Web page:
Ragachak: What about the idea of taming/breeding monsters to be added to these worlds/dungeons? Is this something you guys are looking at?
Michael: This is something that will come along eventually at some point. Maybe not taming, but we are looking into the best way to acquire monsters, such as maybe taming or raising. This has not been decided quite yet. We’re very serious about early access and listening to what players are into.
Ragachak: What are the odds of say, creating campaigns or tying quests together to make quest chains/longer adventures?
Michael: You can already tie quests together, and there are no limits to how many quests you can put on a world. Quest chains are definitely possible, and an example of this is “Masochistopia”, created by the development team. It features a jumping puzzle that is a part of a quest chain and shows off a good deal of what the game can do. It is also incredibly challenging! Since all the worlds are all connected, we can have portals from world to world. Say you have a quest on a mountain world, and you need to portal to a world where you’d need to get lava (still being implemented) and you would have to travel worlds to acquire it.
Ragachak: Can you tell me something about the Geocaches I’ve heard about? I’m familiar with the concept of them, but they are definitely unique to your game.
Michael: They aren’t really being utilized much right now, but we are trying to show them off to get use of them! They are items you can hide in the world for people to find. They can be used as collectibles or hidden items rewards for exploration. We want to have a checklist, to show you what is possible to be found on the world: EG: There are 8 geocaches on this world, you have 6, keep exploring!
Ragachak: I see in the current patch that you are updating some of the visuals, for players and the world, as well as working on water test worlds. Can you expand some on water worlds? Are players going to be able to create (or are already able to) structures underwater?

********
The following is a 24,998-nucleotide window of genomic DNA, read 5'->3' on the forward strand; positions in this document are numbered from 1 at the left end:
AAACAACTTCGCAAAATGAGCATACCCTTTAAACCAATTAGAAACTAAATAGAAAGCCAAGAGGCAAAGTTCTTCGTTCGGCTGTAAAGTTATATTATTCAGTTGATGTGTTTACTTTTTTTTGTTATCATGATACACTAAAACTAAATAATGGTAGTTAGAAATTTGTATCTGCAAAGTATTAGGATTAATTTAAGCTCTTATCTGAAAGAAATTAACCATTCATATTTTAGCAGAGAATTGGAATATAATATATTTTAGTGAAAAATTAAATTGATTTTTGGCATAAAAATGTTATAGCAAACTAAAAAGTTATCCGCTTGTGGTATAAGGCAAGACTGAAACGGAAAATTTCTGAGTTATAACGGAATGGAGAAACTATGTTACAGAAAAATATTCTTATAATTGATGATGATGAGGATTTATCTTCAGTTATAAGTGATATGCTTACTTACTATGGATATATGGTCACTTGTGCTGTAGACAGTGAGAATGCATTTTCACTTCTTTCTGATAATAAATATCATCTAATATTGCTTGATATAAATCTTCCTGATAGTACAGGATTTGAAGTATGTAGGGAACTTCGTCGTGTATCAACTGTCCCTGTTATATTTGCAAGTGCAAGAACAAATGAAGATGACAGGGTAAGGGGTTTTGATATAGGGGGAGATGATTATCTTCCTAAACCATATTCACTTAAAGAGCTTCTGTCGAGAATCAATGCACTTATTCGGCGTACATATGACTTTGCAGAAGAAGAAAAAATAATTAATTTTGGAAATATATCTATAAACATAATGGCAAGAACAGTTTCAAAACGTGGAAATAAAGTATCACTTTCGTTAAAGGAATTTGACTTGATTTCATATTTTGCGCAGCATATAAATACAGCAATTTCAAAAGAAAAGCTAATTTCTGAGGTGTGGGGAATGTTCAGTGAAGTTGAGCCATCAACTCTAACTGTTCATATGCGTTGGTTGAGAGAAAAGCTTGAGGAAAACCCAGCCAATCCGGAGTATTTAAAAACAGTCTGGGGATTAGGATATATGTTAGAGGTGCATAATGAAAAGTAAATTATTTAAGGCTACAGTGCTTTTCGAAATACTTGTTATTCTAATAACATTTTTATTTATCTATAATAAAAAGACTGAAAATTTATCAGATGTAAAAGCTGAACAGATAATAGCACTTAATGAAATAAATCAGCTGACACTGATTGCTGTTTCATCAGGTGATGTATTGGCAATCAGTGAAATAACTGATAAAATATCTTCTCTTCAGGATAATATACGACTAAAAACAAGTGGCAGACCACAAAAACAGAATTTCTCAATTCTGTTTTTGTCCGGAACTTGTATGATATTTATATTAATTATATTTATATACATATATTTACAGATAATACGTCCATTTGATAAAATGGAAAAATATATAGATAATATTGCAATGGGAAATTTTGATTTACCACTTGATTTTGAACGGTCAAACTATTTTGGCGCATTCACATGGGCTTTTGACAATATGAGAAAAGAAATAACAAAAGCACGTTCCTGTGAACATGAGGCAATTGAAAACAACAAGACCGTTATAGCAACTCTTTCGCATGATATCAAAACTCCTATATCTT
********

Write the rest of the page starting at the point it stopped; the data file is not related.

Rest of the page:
Michael: We have been working on dynamic liquid and it was just added. This is the first public viewing of it in the current patch, it’s nice to see the ability to make dynamic liquid, it has a long way to go, right now they are treating the ice blocks like a water source, you can drop down a water source, and it will be less blocky as the game progresses. You can create water in the world, and as you dig under, the water will continue to flow and fill the area. But it’s in the water test worlds, if anyone wants to test it. Underwater structures would function very much like a terrain, not attached to the grid. We have an actual organic terrain system that is not attached to the grid, and you can attach items that intersect with the terrain, including Underwater Palaces. They are really open to letting players have total control to the world owner as possible and I really like this idea.
Ragachak: What direction do you see the game moving in the future?
Michael: One challenge we have on the team is the sheer amount of things we can work on. Right now we’re sort of focusing on a building/creation game, with tools and features to expand that. But if the player consensus was that they are looking for more than an adventure-centric game, there’s a lot of cool things to do with that avenue. So we’re kind of leaning more towards building and creation, but we are listening to what our players want and are definitely willing to transition to something. We are open to let it evolve wherever it will organically. We are in a position here they not only they can listen, they should. In essence, the players are creating the game. We are providing the tools to do that.